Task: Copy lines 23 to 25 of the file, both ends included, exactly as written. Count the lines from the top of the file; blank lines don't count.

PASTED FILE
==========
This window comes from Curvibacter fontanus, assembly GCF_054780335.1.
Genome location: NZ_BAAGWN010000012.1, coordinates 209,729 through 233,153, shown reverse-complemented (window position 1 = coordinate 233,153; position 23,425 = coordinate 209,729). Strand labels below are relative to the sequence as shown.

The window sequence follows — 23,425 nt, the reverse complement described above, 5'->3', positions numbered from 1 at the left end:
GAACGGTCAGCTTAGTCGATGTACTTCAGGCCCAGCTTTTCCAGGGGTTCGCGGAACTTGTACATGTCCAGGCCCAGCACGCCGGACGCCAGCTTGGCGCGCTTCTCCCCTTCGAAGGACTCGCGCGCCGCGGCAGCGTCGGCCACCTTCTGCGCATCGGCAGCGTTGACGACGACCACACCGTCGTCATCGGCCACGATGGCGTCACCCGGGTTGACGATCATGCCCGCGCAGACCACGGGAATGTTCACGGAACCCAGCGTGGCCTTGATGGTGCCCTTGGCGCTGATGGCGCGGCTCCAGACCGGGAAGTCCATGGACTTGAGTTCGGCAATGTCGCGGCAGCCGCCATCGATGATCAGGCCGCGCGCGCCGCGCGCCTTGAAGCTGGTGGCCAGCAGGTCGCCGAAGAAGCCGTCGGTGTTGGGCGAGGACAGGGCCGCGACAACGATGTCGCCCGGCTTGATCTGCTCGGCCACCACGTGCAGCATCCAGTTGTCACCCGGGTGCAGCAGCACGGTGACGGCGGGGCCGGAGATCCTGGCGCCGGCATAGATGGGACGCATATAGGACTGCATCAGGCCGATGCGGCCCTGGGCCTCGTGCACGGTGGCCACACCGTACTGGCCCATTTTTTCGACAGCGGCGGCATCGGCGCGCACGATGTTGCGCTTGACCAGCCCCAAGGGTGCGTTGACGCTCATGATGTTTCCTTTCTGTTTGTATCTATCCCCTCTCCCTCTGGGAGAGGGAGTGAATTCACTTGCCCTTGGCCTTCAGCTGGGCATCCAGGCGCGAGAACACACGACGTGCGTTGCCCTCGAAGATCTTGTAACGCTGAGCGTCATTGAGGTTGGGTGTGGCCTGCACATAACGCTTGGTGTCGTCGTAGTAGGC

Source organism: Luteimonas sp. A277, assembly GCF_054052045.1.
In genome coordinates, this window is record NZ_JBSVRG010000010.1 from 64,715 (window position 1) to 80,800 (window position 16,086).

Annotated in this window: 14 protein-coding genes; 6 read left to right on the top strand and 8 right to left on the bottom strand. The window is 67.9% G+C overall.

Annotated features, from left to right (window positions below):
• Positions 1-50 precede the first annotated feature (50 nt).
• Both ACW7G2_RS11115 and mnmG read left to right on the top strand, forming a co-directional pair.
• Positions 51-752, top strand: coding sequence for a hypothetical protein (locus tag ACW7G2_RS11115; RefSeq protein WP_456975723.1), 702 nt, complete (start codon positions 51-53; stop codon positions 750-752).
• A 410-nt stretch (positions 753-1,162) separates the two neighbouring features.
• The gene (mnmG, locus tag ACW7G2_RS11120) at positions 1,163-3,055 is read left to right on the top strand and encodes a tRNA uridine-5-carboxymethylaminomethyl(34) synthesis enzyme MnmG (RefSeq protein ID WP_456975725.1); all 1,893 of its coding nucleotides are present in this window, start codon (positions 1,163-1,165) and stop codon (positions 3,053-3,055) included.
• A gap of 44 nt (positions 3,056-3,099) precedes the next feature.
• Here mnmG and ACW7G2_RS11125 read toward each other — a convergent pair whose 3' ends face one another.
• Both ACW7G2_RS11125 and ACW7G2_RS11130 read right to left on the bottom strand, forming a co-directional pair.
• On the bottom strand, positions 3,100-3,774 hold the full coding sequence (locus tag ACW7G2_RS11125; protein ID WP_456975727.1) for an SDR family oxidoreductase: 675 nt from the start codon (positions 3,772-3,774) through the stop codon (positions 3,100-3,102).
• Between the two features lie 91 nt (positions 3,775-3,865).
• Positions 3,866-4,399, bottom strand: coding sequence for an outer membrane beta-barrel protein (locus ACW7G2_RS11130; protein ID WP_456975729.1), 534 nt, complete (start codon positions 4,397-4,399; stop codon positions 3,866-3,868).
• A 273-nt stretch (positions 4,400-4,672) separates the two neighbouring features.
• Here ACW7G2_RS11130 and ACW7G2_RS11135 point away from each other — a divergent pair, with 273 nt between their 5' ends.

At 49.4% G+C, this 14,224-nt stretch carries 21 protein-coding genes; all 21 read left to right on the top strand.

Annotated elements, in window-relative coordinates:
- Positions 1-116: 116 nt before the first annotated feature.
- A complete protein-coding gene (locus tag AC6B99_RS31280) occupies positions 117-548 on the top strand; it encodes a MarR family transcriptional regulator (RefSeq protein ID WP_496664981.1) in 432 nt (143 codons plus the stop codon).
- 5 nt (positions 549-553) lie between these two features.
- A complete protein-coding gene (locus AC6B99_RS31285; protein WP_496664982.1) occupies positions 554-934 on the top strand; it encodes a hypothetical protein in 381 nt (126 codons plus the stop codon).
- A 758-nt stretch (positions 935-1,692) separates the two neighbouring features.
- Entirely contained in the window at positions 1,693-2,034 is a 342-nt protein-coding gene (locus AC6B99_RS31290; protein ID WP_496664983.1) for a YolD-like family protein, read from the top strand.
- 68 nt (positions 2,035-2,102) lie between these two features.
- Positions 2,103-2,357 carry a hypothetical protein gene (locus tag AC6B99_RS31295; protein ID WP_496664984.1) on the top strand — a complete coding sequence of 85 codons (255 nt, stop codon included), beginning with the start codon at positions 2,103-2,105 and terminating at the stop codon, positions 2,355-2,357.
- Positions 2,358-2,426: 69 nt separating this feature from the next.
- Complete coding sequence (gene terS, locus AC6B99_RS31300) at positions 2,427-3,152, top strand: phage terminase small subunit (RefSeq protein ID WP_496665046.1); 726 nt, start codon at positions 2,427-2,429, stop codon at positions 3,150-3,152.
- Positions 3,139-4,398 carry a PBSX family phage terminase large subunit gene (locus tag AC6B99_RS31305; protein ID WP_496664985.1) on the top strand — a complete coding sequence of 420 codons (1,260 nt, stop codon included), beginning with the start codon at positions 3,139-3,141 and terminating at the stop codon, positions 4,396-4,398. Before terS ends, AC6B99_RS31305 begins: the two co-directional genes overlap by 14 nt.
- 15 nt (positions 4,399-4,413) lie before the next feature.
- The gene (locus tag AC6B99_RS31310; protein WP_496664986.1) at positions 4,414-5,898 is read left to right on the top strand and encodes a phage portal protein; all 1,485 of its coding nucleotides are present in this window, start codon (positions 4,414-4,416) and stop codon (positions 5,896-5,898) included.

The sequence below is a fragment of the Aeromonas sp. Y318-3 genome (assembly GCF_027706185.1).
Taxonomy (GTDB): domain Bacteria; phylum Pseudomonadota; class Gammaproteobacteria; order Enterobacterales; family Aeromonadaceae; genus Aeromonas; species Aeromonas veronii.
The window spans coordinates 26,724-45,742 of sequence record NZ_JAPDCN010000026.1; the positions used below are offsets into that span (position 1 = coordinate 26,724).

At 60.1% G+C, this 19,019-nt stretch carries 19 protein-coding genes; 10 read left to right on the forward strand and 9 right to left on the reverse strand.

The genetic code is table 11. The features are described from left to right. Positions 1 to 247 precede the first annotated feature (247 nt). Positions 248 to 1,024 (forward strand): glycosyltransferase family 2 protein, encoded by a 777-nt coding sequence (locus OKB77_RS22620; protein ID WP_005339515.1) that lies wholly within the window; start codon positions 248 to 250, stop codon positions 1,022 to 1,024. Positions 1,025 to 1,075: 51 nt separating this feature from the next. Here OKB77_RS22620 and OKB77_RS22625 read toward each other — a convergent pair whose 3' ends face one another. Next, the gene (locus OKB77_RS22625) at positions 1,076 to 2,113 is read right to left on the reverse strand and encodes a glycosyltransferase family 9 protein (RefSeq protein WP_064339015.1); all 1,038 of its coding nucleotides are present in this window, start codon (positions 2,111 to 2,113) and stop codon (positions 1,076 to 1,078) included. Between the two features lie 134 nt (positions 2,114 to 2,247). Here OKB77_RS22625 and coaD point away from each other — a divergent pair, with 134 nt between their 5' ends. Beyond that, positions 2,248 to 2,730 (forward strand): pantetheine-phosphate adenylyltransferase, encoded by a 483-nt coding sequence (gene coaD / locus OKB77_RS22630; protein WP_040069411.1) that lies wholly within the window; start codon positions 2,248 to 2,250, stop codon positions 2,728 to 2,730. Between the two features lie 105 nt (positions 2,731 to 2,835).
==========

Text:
Annotated elements, in window-relative coordinates:
- Positions 1-116: 116 nt before the first annotated feature.
- A complete protein-coding gene (locus tag AC6B99_RS31280) occupies positions 117-548 on the top strand; it encodes a MarR family transcriptional regulator (RefSeq protein ID WP_496664981.1) in 432 nt (143 codons plus the stop codon).